But it’s an easy enough process to complete. Furthermore, your local Chief Law Enforcement Officer will be notified of the ATF Rule 41F. Any other associated ATF forms must be submitted along with each Responsible Person application, along with a copy of the trust and your transfer tax payment. 

During this time, the NFA Branch will perform a background check on each Responsible Person. As such, you will need to wait until you receive approval for these individuals. This is all necessary for anyone who wants to share their firearms with other individuals. 

Doing so without legal documentation or trusts will surely result in legal consequences for you and the person illegally carrying your firearm. This is a crime, after all, and needs to be handled correctly by adhering to the proper channels and guidelines for adding a Responsible Person to your trust. 

In any other situation, no one can legally possess or carry your firearms. Other than having a solid trust put into place, you won’t be able to get around someone else handling your firearms in such a manner. 

Why You Need a Gun Trust

Proactive planning goes a long way in ensuring that your firearms are legally cared for in the unfortunate event that something should happen to you. Having a gun trust in place allows you to name certain individuals to take ownership of your firearms if you were to pass away or become incapacitated to where you can no longer care for your weaponry.

Don’t let your loved ones get trapped in a legal battle over your firearms without any legal recourse. A solid gun trust from GunTrust NFA will ensure that your firearms are well taken care of.

This online service will allow you to save hundreds of dollars on gun trust fees that you would normally have to pay an attorney to do for you. Save yourself the time, money, and hassle and do it all online in a matter of minutes without ever leaving your home. 

It’s safe, fast, and effective. What’s more, you will have the peace of mind that you have full control of your new trust so that you can make any appropriate changes if need be. Want to remove a trustee or add one at a later date? Our gun trusts allow you to easily do so without the usual delays and red tape. 

If you are a fellow gun owner, chances are you are going to want to take advantage of ATF Rule 41F. This will allow you to share your firearms with trusted family and friends. You will need a corresponding ATF tax stamp form accompanying the NFA firearm, but that Responsible Person will now have the legal right to possess and carry your firearm named in the gun trust.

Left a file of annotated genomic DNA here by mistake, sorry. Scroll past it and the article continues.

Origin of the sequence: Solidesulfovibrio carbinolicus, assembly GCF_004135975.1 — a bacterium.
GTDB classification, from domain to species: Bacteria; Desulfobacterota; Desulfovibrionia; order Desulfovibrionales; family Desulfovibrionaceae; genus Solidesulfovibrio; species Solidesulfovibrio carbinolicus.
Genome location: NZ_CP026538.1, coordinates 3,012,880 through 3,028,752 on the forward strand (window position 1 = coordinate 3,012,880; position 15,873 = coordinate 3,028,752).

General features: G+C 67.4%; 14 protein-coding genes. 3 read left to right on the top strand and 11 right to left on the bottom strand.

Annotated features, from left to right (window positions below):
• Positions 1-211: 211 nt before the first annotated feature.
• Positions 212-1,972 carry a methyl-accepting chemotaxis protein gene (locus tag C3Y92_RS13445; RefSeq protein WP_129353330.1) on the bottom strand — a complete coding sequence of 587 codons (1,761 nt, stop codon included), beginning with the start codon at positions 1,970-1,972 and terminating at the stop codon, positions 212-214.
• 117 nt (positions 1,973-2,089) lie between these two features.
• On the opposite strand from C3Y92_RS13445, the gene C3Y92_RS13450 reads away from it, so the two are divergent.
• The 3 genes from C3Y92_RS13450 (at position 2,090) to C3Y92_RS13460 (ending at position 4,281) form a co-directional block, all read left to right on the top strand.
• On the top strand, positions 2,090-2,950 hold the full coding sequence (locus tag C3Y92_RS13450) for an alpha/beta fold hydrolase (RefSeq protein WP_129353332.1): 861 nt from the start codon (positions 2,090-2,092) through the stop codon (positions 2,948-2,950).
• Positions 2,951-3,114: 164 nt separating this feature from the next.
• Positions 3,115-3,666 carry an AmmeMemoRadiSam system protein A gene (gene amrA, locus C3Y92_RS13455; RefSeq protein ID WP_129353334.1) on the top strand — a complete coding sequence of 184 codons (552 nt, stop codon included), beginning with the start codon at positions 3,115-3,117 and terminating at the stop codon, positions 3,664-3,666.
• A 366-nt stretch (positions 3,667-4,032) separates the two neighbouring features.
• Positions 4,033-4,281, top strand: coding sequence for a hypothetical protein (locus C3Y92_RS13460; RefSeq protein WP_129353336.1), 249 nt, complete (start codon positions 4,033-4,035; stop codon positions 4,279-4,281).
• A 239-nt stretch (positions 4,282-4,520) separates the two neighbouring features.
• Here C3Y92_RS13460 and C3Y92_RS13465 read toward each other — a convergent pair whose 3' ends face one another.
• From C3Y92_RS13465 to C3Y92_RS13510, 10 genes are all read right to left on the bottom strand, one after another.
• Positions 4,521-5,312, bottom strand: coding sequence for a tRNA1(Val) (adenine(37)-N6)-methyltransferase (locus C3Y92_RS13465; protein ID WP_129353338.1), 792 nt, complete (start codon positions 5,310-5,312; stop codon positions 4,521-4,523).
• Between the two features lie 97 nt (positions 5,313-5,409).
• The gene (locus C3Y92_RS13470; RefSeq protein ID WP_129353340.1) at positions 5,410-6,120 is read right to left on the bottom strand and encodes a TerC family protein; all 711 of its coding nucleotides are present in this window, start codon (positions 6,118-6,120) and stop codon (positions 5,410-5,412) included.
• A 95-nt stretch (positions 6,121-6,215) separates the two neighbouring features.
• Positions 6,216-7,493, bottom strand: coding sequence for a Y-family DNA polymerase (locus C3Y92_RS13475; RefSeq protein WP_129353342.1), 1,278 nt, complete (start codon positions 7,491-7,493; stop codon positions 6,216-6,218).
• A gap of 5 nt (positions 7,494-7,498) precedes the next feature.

What’s more, you can name more than one trustee if you so desire, giving multiple Responsible Persons the right to your firearms. Furthermore, you can make changes to the length of time such a person can carry or possess said firearms and limit their power to do so.

You Make the Rules

This doesn’t mean that person has the right to all of your firearms; only the ones that you deem OK for such a purpose. And you want to remember that this doesn’t include beneficiaries. If you want to allow anyone to possess or carry your firearm, you’re going to have to name them as a trustee and file ATF Rule 41F.

After which, a background check will be performed once the ATF has received all of the forms and information outlined above. With everything properly submitted, you can look forward to your application going through and getting approved without any delays.

It is important to understand your state and local laws before compiling a gun trust and filling out ATF Rule 41F. Some state laws supersede the federal mandates assigned by the ATF and ATF Rule 41F. Your state may prohibit ATF Rule 41F from being used, so always make sure that you double-check your local laws before advancing to these applications and requests. 

You may also want to consider limiting how many trustees are named in your trust. This will effectively limit the number of Responsible Persons so that your trust and ATF Rule 41F go through without a hitch.

You may need to think about appointing trustee-beneficiaries to ensure that some persons have limited use or for a limited amount of time. You can do your part to speed up ATF Rule 41F by removing any trustees whom you deem to be non-essential to your trust. 

You can always add them back in after you received approval for your application and get your corresponding tax stamp from the ATF. If you wish to appoint a trustee to your trust or assign a beneficiary, you are going to need to file an ATF Rule 41F.

As you can imagine, this can make things a bit complicated in the application approval process. It’s best to get approval first and then make changes later to ensure fewer potential hassles and headaches during the approval of ATF Rule 41F and other corresponding ATF forms.

What is great about ATF Rule 41F and the approval of your application is that there isn’t a requirement for you to update the ATF on any future trustees that you decide to add later.